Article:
Money Matters

Budget Tips for Budget Buoyancy

"Money is made round, to go around".
“Money is made round, to go around”.
It is that time of the year for budget tips. It is also time to work out how buoyant our budget is and how financially resilient we will be as retiree’s moving into a new financial year. As I always say “money matters” and it matters more when you don’t have enough to cover basic living expenses. As we are just about to commence a new financial year it is time to review 2013-14 and project our income and expenditure for 2014-15. It is better to understand what is happening with your money rather than seeing it flitter through your fingers without a notion of where it goes. It is so liberating when your expenses for the year are identified and you know that there will be enough income to cover your costs.

There are a number of good budgeting software programs that can be purchased however I have never been a fan of these as most of them are connected to the internet and where your financial and banking information goes, no one knows! If you are confident with online financial software, then go ahead. My preference is use the Microsoft Office Excel Program. I find the program excellent for developing a budget and projecting expenses.

In our relationship I am the finance guru! All that means is that I have taken responsibility for this and report to my “one and only”. I now have our budget and projected expenses in place for 2014-15. If there are any surprises throughout the year this is covered through a miscellaneous allocation of funds. If there are funds over at the end of the year this must be my CEO of Finances bonus? No, it is a bonus for us as a couple to share.

I will tell you what I do and if you are currently not doing any money management as a retiree, now is the time to start. This year I discovered the Excel Personal Budget template. The great part about the template is that it has all the formulas in place and it will automatically calculate your yearly cost for each item and the total costs plus any cash shortage/surplus. The goal is to make it all balance. If there is any shortage then you will need to go back and review what you can live without. If there is a surplus, that is a saving. You can also change the item names to suit, such as Utilities to Electricity. If you do not have a computer you can still have a yearly budget and keep a track of monthly expenses all recorded by hand.

Other tools I use to keep across our expenditure include a yearly Bill Schedule Tool (again in Excel Program). It tells me which month different bills are due e.g. car registration. It is helpful if you are going away on a long holiday to ensure you don’t miss a payment. Direct debit is another option, though this is not my preference. Then I utilise an Actual Expenditure Worksheet for the current year to record all expenses. BJ developed the formulas and this is the sixth year I have used it. The purpose being is that a budget is one matter; another is what your actual living costs are. It is worth investing a little time in managing your finances so that you keep your budget buoyant and don’t end up with “budget blues”.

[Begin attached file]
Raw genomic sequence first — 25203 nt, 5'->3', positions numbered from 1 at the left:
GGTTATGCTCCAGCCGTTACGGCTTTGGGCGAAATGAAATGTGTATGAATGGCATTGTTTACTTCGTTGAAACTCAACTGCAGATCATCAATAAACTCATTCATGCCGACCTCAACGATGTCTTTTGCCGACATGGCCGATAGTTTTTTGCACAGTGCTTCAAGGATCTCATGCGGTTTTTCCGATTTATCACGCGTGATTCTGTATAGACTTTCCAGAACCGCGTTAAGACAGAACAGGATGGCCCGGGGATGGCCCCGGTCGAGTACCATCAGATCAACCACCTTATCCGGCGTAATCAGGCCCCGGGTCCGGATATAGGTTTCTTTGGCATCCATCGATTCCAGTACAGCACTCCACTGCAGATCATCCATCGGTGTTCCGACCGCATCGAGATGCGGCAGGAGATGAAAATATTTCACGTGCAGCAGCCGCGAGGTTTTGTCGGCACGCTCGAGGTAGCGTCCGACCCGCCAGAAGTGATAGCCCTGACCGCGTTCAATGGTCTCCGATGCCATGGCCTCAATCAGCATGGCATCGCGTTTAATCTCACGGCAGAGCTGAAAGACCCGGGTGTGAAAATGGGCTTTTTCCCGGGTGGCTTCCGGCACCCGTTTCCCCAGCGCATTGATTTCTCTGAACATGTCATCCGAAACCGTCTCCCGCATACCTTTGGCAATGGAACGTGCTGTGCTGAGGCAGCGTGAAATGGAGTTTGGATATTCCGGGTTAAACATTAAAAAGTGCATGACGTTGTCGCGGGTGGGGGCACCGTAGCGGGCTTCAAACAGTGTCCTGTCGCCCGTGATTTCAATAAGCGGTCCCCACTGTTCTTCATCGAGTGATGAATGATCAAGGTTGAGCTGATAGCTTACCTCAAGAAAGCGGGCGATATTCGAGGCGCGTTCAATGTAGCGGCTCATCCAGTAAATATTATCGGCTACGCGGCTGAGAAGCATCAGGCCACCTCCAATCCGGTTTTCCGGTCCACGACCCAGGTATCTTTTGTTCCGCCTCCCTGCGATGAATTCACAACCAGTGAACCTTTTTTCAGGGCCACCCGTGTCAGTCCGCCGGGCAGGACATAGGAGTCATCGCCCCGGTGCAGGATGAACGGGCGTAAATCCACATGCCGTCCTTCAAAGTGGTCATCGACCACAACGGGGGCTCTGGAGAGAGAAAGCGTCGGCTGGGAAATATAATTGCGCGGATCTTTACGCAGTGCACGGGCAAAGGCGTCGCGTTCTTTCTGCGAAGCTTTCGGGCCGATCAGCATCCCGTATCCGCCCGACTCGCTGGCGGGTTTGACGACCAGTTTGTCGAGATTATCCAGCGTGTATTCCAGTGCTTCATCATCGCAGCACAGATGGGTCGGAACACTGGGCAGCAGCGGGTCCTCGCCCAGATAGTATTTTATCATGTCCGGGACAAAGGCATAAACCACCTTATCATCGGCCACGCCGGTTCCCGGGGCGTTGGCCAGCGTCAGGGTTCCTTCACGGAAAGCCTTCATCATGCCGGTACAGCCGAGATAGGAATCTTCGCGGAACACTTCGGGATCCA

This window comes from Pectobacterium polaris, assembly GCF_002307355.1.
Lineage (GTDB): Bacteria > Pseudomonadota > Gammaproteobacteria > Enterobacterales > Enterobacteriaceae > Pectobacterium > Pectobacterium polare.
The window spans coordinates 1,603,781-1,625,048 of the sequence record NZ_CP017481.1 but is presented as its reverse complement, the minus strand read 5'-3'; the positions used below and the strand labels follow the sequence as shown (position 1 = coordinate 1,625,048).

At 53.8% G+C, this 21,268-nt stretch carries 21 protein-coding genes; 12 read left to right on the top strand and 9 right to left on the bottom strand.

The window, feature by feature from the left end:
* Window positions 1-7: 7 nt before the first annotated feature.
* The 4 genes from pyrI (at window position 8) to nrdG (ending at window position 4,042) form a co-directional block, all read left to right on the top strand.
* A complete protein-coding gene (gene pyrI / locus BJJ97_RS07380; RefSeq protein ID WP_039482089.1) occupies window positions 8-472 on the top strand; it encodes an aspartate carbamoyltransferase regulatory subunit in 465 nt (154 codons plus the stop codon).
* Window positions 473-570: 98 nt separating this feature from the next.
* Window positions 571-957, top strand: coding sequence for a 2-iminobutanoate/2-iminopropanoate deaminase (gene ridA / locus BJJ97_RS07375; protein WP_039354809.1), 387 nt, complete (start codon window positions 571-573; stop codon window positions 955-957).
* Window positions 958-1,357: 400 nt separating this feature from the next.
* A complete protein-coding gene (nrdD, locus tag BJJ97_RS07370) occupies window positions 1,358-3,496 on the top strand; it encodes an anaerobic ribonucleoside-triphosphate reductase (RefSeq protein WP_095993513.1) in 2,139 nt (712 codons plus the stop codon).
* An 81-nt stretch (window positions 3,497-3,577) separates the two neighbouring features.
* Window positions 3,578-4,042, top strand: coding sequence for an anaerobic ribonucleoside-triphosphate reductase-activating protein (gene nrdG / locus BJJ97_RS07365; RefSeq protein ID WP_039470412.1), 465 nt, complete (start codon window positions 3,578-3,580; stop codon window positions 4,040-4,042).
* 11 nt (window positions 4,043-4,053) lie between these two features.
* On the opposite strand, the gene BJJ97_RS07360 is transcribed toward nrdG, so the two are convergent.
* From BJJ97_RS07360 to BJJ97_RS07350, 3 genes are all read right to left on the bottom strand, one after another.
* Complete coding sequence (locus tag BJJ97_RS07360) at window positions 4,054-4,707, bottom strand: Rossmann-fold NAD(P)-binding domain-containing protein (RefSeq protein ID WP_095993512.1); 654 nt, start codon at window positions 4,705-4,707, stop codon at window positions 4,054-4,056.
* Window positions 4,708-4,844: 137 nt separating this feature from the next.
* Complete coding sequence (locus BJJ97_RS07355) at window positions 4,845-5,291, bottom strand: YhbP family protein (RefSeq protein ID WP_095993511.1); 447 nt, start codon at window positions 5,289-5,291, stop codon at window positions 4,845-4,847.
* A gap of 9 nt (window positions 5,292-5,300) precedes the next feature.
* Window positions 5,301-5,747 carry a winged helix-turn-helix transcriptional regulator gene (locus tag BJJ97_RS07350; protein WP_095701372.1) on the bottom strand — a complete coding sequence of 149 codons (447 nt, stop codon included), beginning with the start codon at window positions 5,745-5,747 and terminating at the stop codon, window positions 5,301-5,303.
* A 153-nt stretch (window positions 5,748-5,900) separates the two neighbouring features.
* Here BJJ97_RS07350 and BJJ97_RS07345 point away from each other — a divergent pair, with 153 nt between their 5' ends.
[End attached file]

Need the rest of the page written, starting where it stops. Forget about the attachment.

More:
Top Tips (TT) for Managing and Saving your Money:

TT #1 Draw out cash for groceries each fortnight according to your budget amount. The aim is not to spend above this amount. Never shop when you are hungry – otherwise you will spend more!

TT #2 Give yourself a fortnightly allowance. We have an allowance that gives us freedom to spend or save, it is our choice.

TT #3 Enjoy the outdoors, a park or beach and take a thermos for tea/coffee and pack a lunch when you go out for the day. I am sure that Gen X, Y or Z will keep the Café owners in business with the occasional boost from a “Baby Boomer” who is having a special treat. It is always your choice where you allocate your money. The key goal is to ensure you have enough. Reality Bites: if a retiree couple had coffee out three times per week they would need to allocate $1,500 in their yearly budget; lunch and a coffee for a couple once per week would cost around $2,600.

TT #4 Save money by not buying magazine or books, apart from the occasional one from your allowance. A little indulgence is always permissible. Go to the Library and borrow magazines, books and read the newspapers.

TT #5 Do not get takeaways. Cook extra and freeze. You can then have this on your night off. Just like someone else has cooked for you!

TT #6 For any savings shop around for the best interest rate to grow your money. If you are someone who just has to have that takeaway coffee several times a week then perhaps this will be your method to indulge yourself without the “budget blues” kicking in.

TT #7 Make or bake gifts. If this is not for you then keep all your gifts to a certain price that fits nicely within your budget. Never buy on impulse, purchase sale items or negotiate on the price at all times.

These are just a few tips of many. You can live the retirement you deserve as long as you take the time to track where your money is going and keep some of it. Money was made round to go around (see photo) but it was also made flat to stack! Money matters and “the safest way to double your money is to fold it over and put it in your pocket” – Kin (Frank McKinney) Hubbard.

One Comment

  • Debbie Majella

    Excellent budgeting tips, I am planning to work out my expenses for the year and divide by 52 and bank that in a different account each week.

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